I should probably begin by saying that this wasn’t really a romance novel; by that I mean, the romance really took a backseat to the plot. That’s not necessarily a bad thing, but I wish I had known that before starting this book because I really feel like it’s marketed as a romance. I did like Melody and Nolan, even if they were missing that hate-to-love dynamic as the title suggests (yeah there’s a lot of misrepresentation in the marketing for this book). I just think I would have liked this book more if it had had more of the romance.

Instead of the romance, Loathe at First Sight focused more on Melody’s struggles in her cis male-dominated workplace. She’s one of the few women, and Korean-American on top of that, so there’s a lot of backlash in the gaming community when news of her game production is leaked. The misogyny and racism was a lot, frankly, and while it is realistic and completely valid, I wish I would have known that this would be such a big part of the book.

Melody is doxed, with her name, home address, and phone number being leaked to the public. There’s even a part where she gets a text that suggests she has a stalker but it’s kind of brushed off. And again, I do think the misogyny she faces unfortunately remains the reality of a lot of companies today, particularly tech ones, but it felt like we were wading through so much for very little joy.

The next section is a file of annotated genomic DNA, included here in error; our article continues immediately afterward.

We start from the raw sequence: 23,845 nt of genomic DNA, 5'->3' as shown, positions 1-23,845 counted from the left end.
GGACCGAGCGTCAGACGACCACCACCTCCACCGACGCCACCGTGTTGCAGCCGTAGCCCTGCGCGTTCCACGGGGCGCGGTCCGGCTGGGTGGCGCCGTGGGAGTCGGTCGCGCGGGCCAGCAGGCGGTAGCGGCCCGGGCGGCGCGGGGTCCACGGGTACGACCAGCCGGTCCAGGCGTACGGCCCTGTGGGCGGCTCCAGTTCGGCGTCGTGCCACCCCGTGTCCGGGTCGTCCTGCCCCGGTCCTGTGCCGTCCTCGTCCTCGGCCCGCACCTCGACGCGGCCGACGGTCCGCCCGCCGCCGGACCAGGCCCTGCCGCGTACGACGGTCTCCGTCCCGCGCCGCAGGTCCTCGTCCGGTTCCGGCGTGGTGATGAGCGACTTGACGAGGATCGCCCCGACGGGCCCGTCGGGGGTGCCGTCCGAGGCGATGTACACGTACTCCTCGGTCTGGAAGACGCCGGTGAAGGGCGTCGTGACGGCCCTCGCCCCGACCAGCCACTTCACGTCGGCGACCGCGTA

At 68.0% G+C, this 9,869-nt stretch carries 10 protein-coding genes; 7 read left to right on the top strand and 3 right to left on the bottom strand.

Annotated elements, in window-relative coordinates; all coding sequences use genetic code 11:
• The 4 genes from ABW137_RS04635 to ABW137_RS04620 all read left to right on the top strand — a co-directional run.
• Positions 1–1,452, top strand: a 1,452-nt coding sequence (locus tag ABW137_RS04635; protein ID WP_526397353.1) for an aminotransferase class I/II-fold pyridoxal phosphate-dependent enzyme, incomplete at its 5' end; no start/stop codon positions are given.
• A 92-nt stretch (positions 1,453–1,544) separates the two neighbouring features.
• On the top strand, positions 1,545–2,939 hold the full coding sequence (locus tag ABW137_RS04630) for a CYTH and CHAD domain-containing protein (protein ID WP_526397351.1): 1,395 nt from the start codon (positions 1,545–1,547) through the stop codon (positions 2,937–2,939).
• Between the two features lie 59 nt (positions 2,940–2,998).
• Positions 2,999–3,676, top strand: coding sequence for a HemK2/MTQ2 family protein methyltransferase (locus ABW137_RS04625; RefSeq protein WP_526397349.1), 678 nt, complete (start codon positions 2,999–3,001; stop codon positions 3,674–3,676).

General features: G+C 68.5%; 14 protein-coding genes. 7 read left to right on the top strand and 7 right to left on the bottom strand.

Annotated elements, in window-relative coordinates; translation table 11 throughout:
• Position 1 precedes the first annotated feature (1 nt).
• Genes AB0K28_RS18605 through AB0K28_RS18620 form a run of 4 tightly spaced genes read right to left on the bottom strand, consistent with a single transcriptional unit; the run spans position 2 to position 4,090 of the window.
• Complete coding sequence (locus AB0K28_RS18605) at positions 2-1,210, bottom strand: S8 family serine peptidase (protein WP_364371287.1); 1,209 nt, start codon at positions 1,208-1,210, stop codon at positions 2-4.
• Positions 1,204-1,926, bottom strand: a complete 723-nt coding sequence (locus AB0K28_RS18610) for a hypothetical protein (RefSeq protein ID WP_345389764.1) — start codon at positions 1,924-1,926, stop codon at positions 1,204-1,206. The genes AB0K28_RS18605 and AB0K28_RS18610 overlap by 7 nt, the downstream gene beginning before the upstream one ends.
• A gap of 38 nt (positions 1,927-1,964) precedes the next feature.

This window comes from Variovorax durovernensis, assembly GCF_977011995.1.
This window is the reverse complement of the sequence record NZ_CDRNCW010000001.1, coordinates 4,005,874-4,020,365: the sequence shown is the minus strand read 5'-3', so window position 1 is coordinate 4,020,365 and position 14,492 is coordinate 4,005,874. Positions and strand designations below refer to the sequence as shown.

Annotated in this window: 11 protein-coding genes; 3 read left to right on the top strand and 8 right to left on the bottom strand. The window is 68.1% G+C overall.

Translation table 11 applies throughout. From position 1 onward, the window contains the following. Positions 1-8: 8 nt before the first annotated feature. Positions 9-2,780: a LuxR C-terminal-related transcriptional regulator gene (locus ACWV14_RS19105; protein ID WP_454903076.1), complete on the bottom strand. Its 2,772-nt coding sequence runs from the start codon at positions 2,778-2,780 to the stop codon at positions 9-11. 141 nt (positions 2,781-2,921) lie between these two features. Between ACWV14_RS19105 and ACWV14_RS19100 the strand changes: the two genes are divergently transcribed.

I did like this book more than the author’s YA title, mostly because I related to the protagonist more. Melody’s handling a lot throughout this book, and you can feel her determination as she decides not to let anything get to her. This book was so funny as well; I really enjoyed Melody’s inner commentary. Her parents also provide some humor as they often call her in that brash manner immigrant parents always do: loud, embarrassing, and contradictory.

Again, I liked Melody and Nolan together! He’s extremely supportive and helpful throughout this book, one of the few people on her side. While he is an intern at the company Melody works at, they’re the same age (Nolan is in MBA school) and he got his position because of nepotism so I never really felt like there was a power imbalance.

Melody’s also the maid of honor for her friend, so there’s a lot of wedding hijinks in here as well. Her friends, Candace and Jane, are also really supportive and caring but they also have their own lives. This added more dimensions to their characters and made all three of them feel like real people.